My wife and I recently took a 4,000 mile trip to visit three national parks and eight states, including South Dakota. SD was the only state I had not visited in the 29 years I have lived in the U.S. After an extensive stay in South Dakota, I can now say I have been to all 50 states in the Union.
And of course, in each of the states I have used various cellular networks, devices and services from each of the major operators. So what I have I learned? In no particular order:,
- None of the major operators have perfect coverage across the country. Some operators are strong in some areas, but each of them have significant areas of coverage weakness.
- That said, none of the major operators are terrible everywhere. While I like to pick on certain carriers for poor network service, it is really because they are not strong where I tend to go. But the reality is that each of the operators have areas where they are strong.
- Network coverage is actually very good compared to where it was five or ten years ago. It is clear that the industry as a whole has invested and improved the networks (some more than others) to the point that most areas have some service.
- But the national parks in the west are generally lacking in coverage. This is understandable since no one wants to be looking at the Grand Tetons, for example, and see an ugly cell tower next to the mountains. Some campsites have cellular coverage purely as a result of where they are located. For example, I-94 runs along the south edge of and through part of Theodore Roosevelt National Park in North Dakota. As a result, there are a few bars of LTE at the south end of the park. And the campground at Badlands National Park sits just inside the park and has good service. But Rocky Mountain national park has very poor/no coverage throughout the park.
- You can survive without cellular coverage! Remember that people managed it for many years and somehow got by.
- While you may not expect national parks to have good coverage (and they do not), some places you may expect to have good service are severely lacking. I am talking about you, Iowa. Last year, I rode across Iowa and documented the amazingly poor coverage and capacity in small towns.
- The reverse is also true: places where you may not expect great service have surprisingly good signals. For example, driving through South Dakota, North Dakota and Wyoming (and not on interstates), we were able to get a strong 4G signal and even LTE, certainly enough to stream podcasts, etc. Like west Texas, this is likely due to the oil industry: drilling operations need connectivity and are willing to pay for the service. So the demand for good service is there.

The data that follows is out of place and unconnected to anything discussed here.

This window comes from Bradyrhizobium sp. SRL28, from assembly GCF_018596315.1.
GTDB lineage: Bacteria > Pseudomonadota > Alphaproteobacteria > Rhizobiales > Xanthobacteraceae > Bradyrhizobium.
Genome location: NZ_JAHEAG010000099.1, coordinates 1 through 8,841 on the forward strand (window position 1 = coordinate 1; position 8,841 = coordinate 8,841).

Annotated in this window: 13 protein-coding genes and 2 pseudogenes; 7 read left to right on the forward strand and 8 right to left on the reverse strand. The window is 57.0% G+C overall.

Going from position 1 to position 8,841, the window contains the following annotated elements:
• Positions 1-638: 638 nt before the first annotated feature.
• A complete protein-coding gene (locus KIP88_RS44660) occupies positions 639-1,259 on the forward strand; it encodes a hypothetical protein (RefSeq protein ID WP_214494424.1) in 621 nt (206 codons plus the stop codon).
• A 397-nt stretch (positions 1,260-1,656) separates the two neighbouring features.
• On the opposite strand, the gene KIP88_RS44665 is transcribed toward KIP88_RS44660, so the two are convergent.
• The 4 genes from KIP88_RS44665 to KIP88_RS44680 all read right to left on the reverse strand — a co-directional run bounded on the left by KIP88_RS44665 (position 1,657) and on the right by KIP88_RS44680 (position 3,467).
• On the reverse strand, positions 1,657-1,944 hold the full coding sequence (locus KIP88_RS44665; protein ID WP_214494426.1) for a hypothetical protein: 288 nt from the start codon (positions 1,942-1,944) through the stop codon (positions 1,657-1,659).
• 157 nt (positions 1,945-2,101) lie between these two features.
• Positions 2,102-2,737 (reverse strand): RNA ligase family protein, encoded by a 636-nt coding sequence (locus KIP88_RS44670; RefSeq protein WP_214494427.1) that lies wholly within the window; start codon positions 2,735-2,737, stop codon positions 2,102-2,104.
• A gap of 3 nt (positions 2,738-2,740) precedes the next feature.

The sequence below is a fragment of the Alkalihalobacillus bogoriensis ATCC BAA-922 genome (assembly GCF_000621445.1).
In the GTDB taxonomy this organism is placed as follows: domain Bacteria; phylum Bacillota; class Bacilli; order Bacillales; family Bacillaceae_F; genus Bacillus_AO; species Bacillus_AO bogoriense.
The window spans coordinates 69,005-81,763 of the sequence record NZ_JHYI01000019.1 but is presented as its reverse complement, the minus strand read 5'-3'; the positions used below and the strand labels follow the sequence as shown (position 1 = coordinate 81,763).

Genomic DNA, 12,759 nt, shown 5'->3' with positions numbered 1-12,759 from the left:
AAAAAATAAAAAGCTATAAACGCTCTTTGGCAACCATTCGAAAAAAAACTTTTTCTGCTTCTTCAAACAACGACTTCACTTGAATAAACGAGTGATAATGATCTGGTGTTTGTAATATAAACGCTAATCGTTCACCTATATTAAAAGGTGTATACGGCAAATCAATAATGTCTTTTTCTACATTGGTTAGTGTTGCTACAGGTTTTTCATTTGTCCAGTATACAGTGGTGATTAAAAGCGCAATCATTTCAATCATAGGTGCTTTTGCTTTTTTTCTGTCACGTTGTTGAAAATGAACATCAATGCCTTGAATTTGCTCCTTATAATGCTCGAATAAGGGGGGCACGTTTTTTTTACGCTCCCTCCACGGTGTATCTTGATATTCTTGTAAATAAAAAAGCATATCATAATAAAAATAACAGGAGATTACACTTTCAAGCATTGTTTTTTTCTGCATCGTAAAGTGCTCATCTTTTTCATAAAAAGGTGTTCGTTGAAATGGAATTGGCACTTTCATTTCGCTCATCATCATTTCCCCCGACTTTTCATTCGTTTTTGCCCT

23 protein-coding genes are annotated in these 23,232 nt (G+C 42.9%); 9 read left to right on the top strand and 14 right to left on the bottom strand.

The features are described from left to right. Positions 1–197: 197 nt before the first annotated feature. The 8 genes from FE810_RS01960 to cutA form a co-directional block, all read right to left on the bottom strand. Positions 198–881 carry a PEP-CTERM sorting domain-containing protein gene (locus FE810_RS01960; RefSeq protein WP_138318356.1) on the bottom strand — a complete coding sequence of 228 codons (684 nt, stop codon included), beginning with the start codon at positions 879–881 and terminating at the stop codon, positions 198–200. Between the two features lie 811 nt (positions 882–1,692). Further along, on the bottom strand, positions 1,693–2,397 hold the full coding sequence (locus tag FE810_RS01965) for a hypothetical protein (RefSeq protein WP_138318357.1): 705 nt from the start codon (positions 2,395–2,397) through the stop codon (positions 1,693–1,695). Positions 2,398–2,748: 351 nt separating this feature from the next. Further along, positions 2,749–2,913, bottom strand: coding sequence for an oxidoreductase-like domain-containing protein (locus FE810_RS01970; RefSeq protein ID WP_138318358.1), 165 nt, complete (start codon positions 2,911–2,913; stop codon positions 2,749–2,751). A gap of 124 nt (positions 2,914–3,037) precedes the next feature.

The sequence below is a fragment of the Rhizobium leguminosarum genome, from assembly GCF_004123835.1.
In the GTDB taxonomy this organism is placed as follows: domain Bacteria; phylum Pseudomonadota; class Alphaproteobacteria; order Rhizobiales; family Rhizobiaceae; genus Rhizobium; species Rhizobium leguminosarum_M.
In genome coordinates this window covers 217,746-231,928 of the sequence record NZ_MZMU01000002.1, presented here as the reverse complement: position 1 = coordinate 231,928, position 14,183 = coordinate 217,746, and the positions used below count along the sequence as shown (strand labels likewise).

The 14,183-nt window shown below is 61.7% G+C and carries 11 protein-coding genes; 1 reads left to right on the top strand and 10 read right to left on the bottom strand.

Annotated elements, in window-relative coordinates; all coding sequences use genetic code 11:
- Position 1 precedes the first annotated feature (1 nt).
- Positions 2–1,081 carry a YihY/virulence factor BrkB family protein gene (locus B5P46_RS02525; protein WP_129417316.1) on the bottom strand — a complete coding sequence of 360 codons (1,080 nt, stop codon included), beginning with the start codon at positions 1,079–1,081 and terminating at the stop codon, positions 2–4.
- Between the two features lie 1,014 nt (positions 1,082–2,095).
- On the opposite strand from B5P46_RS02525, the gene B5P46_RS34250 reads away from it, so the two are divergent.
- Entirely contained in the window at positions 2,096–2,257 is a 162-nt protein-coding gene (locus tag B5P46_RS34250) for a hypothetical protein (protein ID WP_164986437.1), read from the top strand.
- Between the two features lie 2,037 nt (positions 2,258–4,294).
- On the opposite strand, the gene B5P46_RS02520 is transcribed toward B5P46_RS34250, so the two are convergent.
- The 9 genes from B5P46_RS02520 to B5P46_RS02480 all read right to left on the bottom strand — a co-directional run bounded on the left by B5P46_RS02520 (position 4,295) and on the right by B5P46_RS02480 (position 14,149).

- Capacity is often more of a problem than coverage. I have been at a conference in Florida, for example, and had great coverage but amazingly poor LTE speeds. Pack enough people into a small area and many cellular networks are (still) unable to cope. This was especially true at my son’s graduation in California recently: the network I was using was unable to cope with all those parents and grandparents packed into the football stadium trying to send photos and video. After a conversation with my carrier, it appears that they have been trying to add new sites and work with the university to add capacity.
- The ‘number of bars’ on the phone is pretty much meaningless. You can have one bar and the LTE symbol showing and have great service, including being able to stream video. Alternatively, I have also been sitting in a hotel room with three/four bars indicated and unable to get a data connection. Obviously, the signal strength indicator does not show the amount of capacity available in the cell and so, sometimes, capacity and signal strength get out of sync.
- That said, cellular coverage, and mostly LTE coverage, today is good enough across the U.S. that I rarely have to use WiFi. I generally dislike connecting to public WiFi and will never use WiFi for financial applications or services. So if I have to access the bank account on the road, I use LTE. And for all of my travels, it is rare that I have to do something and cannot get a signal. Note that sometimes I choose to be in a national park and be out of coverage. Given the size of the U.S. (this country is huge), the fact that there is so much LTE coverage is impressive; we will see how long it will be for 5G services to reach the same level of service.
- And finally, battery life is not getting better! It seems I still have to plug in my smartphone every day and, when camping, I have an additional battery. Things have not changed in this regard in the last decade or so. While the batteries get larger, the processors get more power efficient, the screens in smartphones are also getting bigger (needing more power), have more pixels (more power) and there are more radios in the devices to run (more power). So with all the advances as the industry has moved from 3G to 4G LTE and now to 5G, the same old problem of battery power still persists. Some things never change.
By Iain Gillott, President, iGR (iGillottResearch, Inc.)
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August 1, 2019
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